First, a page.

Reflections on journeys that involve struggles with our demons plus healing ourselves, our loved ones, and strangers

It is better to conquer yourself than to win a thousand battles. Then the victory is yours. It cannot be taken from you, not by angels or by demons, heaven or hell. —  Buddha

…  however diabolical the act, it did not turn the perpetrator into a demon. We had to distinguish between the deed and the perpetrator, between the sinner and the sin, to hate and condemn the sin while being filled with compassion for the sinner. – Desmond Tutu

Be kind to people and don’t judge, for you do not know what demons they carry and what battles they are fighting. ― Vashti Quiroz-Vega

Maybe demons are defined as anything other than God that tries to tell us who we are …  So if God’s first move is to give us our identity, then the devil’s first move is to throw that identity into question.― Nadia Bolz-Weber

Maybe that’s all demons ever are. People like us, doing things without even knowing what we’re doing. ― Orson Scott Card

Bible Project videos (spiritual beings series):

SONGS about DEMONS & DEVILS:

SONGS about ANGELS:

SONGS about HEALING:

Link to poet’s readings and full text of more poems from Call Us What We Carry: https://www.newyorker.com/magazine/2021/12/13/from-call-us-what-we-carry-poetry-by-amanda-gorman


CALL US — Amanda Gorman

Grant us this day
Bruising the make of us.

At times over half of our bodies
Are not our own,

Our persons made vessel
For nonhuman cells.

To them we are
A boat of a being,

Essential.
A country,

A continent,
A planet.

A human
Microbiome is all the writhing forms on

& inside this body
Drafted under our life.

We are not me—
We are we.

Call us
What we carry.


LUCENT — Amanda Gorman

What would we seem, stripped down
Like a wintered tree.
Glossy scabs, tight-raised skin,
These can look silver in certain moonlights.
In other words,
Our scars are the brightest
Parts of us.
* * *
The crescent moon,
The night’s lucent lesion.
We are felled oaks beneath it,
Branches full of empty.
Look closer.
What we share is more
Than what we’ve shed.
* * *
& what we share is the bark, the bones.
Paleontologists, from one fossilized femur,
Can dream up a species,
Make-believe a body
Where there was none.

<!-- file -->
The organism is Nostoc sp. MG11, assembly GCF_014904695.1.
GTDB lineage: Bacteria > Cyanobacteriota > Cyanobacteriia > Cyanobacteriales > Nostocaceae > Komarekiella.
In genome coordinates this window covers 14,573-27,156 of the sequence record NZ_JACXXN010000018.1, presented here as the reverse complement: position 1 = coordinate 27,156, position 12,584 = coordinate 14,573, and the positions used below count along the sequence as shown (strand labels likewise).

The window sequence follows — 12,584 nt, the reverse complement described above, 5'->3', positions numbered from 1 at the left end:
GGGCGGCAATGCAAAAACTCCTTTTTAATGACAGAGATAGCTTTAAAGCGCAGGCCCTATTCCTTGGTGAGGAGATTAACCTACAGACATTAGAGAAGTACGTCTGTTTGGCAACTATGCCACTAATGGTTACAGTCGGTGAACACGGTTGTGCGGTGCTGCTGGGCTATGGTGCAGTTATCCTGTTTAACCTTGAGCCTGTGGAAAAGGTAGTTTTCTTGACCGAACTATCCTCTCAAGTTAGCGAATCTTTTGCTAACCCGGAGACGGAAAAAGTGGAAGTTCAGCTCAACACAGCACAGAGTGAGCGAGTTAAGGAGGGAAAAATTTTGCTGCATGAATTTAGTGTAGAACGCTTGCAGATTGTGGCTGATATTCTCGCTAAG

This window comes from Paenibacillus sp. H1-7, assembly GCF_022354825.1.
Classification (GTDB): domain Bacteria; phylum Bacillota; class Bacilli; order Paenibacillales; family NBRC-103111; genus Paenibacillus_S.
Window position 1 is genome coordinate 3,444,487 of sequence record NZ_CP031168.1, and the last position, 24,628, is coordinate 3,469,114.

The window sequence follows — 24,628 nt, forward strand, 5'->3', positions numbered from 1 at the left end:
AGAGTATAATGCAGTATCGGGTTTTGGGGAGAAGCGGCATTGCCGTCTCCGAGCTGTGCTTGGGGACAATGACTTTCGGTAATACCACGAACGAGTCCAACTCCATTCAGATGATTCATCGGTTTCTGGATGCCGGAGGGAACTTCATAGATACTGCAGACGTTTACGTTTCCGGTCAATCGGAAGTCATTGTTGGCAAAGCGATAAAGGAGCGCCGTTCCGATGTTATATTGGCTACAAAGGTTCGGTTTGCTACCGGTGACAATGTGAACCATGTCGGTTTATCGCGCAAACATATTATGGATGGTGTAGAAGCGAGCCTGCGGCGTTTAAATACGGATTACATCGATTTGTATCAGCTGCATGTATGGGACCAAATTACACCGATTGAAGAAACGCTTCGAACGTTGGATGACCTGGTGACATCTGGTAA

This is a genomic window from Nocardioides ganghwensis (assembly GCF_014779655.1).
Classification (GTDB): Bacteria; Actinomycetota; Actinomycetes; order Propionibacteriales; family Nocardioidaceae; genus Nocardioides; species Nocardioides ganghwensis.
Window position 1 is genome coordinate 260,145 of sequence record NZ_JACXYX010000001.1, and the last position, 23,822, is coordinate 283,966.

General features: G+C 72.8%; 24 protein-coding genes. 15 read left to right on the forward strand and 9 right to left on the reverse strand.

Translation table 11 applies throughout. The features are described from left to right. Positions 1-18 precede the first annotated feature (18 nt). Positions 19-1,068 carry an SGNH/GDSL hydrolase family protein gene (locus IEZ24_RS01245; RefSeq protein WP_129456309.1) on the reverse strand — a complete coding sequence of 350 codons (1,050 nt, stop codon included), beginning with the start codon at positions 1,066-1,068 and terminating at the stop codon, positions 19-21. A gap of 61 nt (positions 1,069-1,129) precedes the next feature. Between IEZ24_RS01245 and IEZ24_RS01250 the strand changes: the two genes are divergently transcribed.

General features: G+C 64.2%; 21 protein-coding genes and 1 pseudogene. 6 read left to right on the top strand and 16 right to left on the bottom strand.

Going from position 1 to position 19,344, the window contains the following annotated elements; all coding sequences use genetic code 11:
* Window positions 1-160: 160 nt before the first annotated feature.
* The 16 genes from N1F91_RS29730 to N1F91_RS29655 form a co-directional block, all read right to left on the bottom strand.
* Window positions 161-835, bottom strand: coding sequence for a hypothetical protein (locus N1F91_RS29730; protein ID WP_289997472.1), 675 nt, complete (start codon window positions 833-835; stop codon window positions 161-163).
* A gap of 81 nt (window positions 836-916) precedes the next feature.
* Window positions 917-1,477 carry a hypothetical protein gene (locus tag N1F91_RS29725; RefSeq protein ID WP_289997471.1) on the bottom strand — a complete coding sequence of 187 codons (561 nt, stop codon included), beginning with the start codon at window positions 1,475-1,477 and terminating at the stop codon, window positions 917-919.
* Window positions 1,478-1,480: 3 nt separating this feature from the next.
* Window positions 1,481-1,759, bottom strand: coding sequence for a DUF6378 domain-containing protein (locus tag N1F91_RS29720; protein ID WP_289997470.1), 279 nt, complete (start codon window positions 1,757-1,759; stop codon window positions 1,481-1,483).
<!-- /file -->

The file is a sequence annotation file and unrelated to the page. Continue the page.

Our remnants are revelation,
Our requiem as raptus.
When we bend into dirt
We’re truth preserved
Without our skin.
* * *
Lumen means both the cavity
Of an organ, literally an opening,
& a unit of luminous flux,
Literally, a measurement of how lit
The source is. Illuminate us.
That is, we, too,
Are this bodied unit of flare,
The gap for lux to breach.
* * *
Sorry, must’ve been the light
Playing tricks on us, we say,
Knuckling our eyelids.
But perhaps it is we who make
Falsities of luminescence—
Our shadows playing tricks on stars.
Every time their gazes tug down,
They think us monsters, then men,
Predators, then persons again,
Beasts, then beings,
Horrors, & then humans.
Of all the stars the most beautiful
Is nothing more than a monster,
Just as starved & stranded as we are.

STRUGGLING with our DEMONS

People can change, learn, and grow, and it’s better to face your demons instead of perpetually running away from them. — Jessica Rothe

Confront the dark parts of yourself, and work to banish them with illumination and forgiveness. Your willingness to wrestle with your demons will cause your angels to sing. — August Wilson

Man’s enemies are not demons, but human beings like himself. — Lao Tzu

If you don’t deal with your demons, they will deal with you, and it’s gonna hurt. — Nikki Sixx

I feel that people are basically trying to do their best in the world. Even when you see people making mistakes, you understand why they’re making a mistake. Everybody has flaws, everybody has demons, everybody has ghosts, but I think you watch people and you see everybody trying to do their best. — Jason Katims

We all carry extreme heartache and demons. Instead of pretending like we don’t, I like to be honest and real. — Ashlyn Harris

Being mentally tough is having to battle those demons and push yourself out of your comfort zone and force yourself to be the person that your mind is telling you you aren’t. — Michael Chiesa